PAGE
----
Excuse me…Biggest Questions for every NFL Team.
One division at a time.
Did Atlanta do enough to keep pace?
New Orleans has Drew Brees back, and has been an NFC Championship contender year after year. Carolina is fully rebooted with a new coach and QB. Tampa Bay has a new look and new personality with TB 12 coming to town.
So, what’s up with the Falcons?
Atlanta went 7-9 last year, but Matt Ryan and Julio Jones ranked near the top of their respective position rankings as always, and Atlanta won their last four games to sniff .500. Atlanta seems to carry the weight of their second half Super Bowl collapse with them everywhere, but also the certainty that they were on the right track a few years ago. That certainty will be sorely tested in a tough NFC South in 2020.
I liked Atlanta’s focus on defense in the draft, as they ranked among the bottom ten in points allowed last season, but the loss of Vic Beasley to Tennessee will be noticeable next season, even with the edition of Dante Fowler Jr. to the mix. In all, it just seems like Atlanta might be in for another rough season in one of the NFC’s most crowded divisions.
Carolina made some big moves, but were they the right ones?
Carolina allowed more points than almost every team in the league last year (470), only Miami allowed more. So, the departure of Coach Ron Rivera wasn’t exactly a shocker, but the hiring of former Baylor coach Matt Rhule was a bit of a surprise.
Yes, Rhule waded in and did good work rejuvenating a beleaguered college program, but he’s completely unproven at the NFL level. Add that to moving on from Cam Newton and bringing in Teddy Bridgewater to be the starting quarterback and you have a somewhat dangerous strategy for 2020. Yes, Cam Newton’s lingering injuries played a part, but parting ways with the face of a franchise is always a very tricky proposition on a number of levels.
That being said, I like the move to get Bridgewater, I think he’s a starter-level quarterback in the league, and his work last season in New Orleans shows us that.
I flat-out loved the draft by Carolina’s new regime this year, focusing exclusively on defense for the first three rounds, bringing in the best DT in the draft, Derrick Brown from Auburn, and DE/Edge rusher Yetur Gross-Matos from Penn State. So, it’s high-risk, high-reward in Carolina…do we think they’ll cash out? I suspect they’ll be better, but probably not good enough to be in the mix for the division at the end of the season. Maybe a wildcard contender?
New Orleans Saints
Is this the year the Saints put it all together?
Maybe, so let’s clarify.
Can the Saints get over the hump and back to the Super Bowl?
They’re coming off three straight division wins, which is pretty solid couple of years everywhere except New England. They have one of the game’s best quarterbacks in Drew Brees and the league’s most prolific receiver in Michael Thomas.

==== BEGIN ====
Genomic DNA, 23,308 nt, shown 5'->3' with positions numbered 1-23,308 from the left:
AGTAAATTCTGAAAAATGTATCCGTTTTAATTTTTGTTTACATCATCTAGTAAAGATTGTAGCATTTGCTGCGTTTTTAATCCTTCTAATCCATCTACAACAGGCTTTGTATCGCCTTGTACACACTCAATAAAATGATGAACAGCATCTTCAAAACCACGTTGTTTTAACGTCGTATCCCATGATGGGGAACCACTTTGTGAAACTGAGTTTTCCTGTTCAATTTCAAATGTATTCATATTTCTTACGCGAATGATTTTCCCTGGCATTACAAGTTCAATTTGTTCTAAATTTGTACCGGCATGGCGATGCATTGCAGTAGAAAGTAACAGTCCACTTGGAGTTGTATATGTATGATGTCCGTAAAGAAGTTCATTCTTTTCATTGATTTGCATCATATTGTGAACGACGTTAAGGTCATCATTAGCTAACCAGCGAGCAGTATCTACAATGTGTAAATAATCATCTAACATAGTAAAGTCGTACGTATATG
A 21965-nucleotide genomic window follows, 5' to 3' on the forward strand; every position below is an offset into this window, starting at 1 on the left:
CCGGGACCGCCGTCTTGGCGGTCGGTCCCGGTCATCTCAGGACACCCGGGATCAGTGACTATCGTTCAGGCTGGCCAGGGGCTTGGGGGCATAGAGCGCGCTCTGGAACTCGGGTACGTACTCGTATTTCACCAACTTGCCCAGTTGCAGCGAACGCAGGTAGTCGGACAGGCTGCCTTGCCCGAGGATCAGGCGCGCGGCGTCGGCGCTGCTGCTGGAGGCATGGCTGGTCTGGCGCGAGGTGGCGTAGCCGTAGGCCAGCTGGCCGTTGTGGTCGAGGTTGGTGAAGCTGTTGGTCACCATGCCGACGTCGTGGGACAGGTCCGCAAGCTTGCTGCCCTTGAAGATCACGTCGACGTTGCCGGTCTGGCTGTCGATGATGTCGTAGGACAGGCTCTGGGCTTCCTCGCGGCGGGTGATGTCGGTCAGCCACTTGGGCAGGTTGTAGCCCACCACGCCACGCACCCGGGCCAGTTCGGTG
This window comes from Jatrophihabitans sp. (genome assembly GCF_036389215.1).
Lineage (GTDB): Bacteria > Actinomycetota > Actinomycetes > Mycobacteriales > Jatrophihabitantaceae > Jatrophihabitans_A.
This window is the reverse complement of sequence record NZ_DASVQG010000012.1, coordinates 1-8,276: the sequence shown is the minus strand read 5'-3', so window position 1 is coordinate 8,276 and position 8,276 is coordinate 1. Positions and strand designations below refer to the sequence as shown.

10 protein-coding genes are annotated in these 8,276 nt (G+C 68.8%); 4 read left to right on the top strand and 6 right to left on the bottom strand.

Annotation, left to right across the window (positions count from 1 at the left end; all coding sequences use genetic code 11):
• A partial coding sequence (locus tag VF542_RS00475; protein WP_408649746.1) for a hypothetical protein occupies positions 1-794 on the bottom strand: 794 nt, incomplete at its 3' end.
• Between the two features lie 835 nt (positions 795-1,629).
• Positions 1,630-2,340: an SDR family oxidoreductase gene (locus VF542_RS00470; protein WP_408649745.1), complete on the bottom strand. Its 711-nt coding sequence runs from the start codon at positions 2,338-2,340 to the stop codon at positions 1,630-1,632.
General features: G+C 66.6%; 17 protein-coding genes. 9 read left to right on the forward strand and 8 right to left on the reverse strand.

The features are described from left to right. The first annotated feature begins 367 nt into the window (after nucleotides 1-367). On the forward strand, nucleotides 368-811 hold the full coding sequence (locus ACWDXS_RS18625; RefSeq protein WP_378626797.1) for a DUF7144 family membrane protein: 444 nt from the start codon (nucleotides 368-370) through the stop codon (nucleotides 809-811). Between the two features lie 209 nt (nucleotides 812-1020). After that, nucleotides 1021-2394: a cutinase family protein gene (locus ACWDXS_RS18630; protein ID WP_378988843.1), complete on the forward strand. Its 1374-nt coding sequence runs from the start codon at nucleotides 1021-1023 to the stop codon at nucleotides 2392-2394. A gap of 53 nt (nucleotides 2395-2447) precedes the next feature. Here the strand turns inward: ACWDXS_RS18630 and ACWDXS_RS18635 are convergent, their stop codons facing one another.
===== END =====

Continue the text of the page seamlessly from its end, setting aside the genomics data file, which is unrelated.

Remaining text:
In the draft they added solid nuts and bolts players on the offensive and defensive lines as well as a relatively unknown pass-catching tight end from a small school. That’s a pretty solid draft for a team that was tied for the best record in the NFC.
In free agency, the Saints brought in some intriguing pieces. Emmanuel Sanders from San Francisco will give Brees another top-tier target, and Malcolm Jenkins will help shore up the secondary. As for replacing Teddy Bridgewater, the Saints now have Jameis Winston (post-Lasik surgery edition) to back up their QB1. Is it enough to contend with San Francisco, Green Bay and others to play in the biggest game of the year? It very well could be.
Tampa Bay Buccaneers
Will the Buccaneers get what they paid for?
The question for Tampa Bay is beyond obvious, and it’s this: What exactly will Tom Brady bring to the table in Florida?
On the surface it seems obvious that a reduction in turnovers can propel Tampa Bay to the promised land. It’s possible, but we need to bear in mind that Jameis Winston didn’t just lead the league in interceptions. He also led the league in passing yards and trailed only Lamar Jackson in passing TDs. Tampa Bay, despite the turnovers, trailed only Baltimore and San Francisco in points scored last season.
There’s also the issue of Brady’s forty-three-year old body, and its ability to make the sorts of throws that Tampa Bay’s offense features. Hint: they aren’t check downs and quick hits in the flat.
Last season, Jameis Winston completed more passes of 20+ yards than every quarterback in the league. Asking Brady to hang for extended time in the pocket and sling the ball like that will more than likely not go well. Among Brady’s suitors, I considered Tampa Bay to be both the least likely and the worst fit. I hope I’m wrong, for his sake.
For more thoughts and opinions from Tom, check out his author page.
Image Source: AP Images